Related antennas are disclosed in British Patent Application No. 2445478A. This application discloses hexafilar and octafilar antennas offering greater bandwidth and/or higher gain than a comparable quadrifilar antenna. British Patent Application No. 2468582 discloses a dual-band antenna having ten co-extensive helical elements. Some of the elements are longer than the others so as to define two circular-polarization resonances for, e.g., coverage of uplink and downlink bands of the TerreStar (Registered Trade Mark) S-band satellite telephone service.
SUMMARY OF THE INVENTION
It is an object of the present invention to provide a versatile antenna with plural circular polarization resonances.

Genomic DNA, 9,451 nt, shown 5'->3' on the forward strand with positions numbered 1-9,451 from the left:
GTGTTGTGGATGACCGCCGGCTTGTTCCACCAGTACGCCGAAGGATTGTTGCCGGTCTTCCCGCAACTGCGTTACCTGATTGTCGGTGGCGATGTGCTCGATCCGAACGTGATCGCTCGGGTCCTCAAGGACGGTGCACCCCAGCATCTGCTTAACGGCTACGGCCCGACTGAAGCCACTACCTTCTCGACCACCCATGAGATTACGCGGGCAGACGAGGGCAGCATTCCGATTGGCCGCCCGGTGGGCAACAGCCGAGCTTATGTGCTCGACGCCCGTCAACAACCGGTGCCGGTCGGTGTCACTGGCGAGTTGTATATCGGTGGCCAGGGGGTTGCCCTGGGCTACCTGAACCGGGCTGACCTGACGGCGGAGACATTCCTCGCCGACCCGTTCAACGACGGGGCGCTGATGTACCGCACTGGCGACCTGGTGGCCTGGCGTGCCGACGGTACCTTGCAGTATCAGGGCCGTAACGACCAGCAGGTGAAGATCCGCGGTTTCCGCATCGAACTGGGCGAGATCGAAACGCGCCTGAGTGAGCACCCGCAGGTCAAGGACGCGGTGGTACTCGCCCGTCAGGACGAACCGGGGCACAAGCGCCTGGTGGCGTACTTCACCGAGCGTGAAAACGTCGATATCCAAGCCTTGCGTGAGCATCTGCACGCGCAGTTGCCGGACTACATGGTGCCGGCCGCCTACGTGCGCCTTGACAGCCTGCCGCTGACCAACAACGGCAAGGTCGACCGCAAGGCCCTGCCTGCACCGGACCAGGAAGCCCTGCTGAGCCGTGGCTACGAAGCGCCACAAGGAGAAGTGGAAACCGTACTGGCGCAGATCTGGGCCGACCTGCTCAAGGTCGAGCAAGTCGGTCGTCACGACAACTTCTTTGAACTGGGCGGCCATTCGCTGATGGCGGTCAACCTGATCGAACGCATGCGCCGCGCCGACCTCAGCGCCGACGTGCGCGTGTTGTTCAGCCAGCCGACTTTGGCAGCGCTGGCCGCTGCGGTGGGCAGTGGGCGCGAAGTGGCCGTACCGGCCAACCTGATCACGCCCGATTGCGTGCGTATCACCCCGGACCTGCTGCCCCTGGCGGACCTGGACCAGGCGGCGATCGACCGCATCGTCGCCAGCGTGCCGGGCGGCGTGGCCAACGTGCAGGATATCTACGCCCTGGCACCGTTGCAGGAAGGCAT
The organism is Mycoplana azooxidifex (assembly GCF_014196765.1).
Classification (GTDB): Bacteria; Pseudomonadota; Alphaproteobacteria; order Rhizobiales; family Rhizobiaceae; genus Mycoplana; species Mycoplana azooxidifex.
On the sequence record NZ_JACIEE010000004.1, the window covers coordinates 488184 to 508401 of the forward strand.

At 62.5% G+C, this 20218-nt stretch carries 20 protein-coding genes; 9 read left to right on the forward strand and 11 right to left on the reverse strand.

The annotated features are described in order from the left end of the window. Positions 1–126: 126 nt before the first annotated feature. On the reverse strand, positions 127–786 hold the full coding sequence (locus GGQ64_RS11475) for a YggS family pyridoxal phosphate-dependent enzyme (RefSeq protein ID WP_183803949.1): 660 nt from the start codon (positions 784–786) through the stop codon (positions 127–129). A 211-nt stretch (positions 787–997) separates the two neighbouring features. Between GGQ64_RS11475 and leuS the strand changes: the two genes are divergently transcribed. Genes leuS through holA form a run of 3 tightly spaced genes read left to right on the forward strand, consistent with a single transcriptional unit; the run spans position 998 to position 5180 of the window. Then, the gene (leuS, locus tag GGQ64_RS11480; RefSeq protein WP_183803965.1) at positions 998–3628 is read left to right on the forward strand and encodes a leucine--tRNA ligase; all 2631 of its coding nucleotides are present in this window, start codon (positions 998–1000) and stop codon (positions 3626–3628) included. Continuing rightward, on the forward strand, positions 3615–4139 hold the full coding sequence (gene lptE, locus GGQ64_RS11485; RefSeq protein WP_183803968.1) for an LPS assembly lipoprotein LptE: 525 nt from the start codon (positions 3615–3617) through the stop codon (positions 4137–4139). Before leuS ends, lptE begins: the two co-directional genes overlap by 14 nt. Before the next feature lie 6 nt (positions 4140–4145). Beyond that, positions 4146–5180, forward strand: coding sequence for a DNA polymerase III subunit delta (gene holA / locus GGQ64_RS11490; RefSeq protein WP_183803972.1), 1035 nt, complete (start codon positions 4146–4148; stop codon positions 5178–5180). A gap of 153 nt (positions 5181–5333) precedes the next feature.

According to embodiments of the invention, a dielectrically loaded antenna for operation at first and second frequencies above 200 MHz and with circularly polarized radiation comprises: an electrically insulative dielectric core of a solid material which has a relative dielectric constant greater than 5, the core having an outer surface with a side surface portion and proximal and distal end surface portions, and the material of the core occupying the major part of the interior volume defined by the core outer surface; a pair of feed coupling nodes; and a three-dimensional antenna element structure linked to the feed coupling nodes and including a plurality of elongate conductive antenna elements distributed around the core on or adjacent the said side surface portion; wherein the antenna element structure is divided into a distal section and a proximal section respectively comprising a first set of elongate conductors on or adjacent a distal part of the core side surface portion and a second set of elongate conductors on or adjacent a proximal part of the core side surface portion, and wherein the first set of conductors is resonant at the first operating frequency and the second set of conductors is resonant at the second operating frequency. Preferably the antenna element structure further comprises an intermediate conductive ring encircling the core. This ring may be located between the first and second set of elongate conductors, one of these sets of conductors linking the feed coupling nodes and the intermediate ring, the other set extending from the intermediate ring on the opposite side from the feed coupling nodes to open-circuit or closed-circuit ends.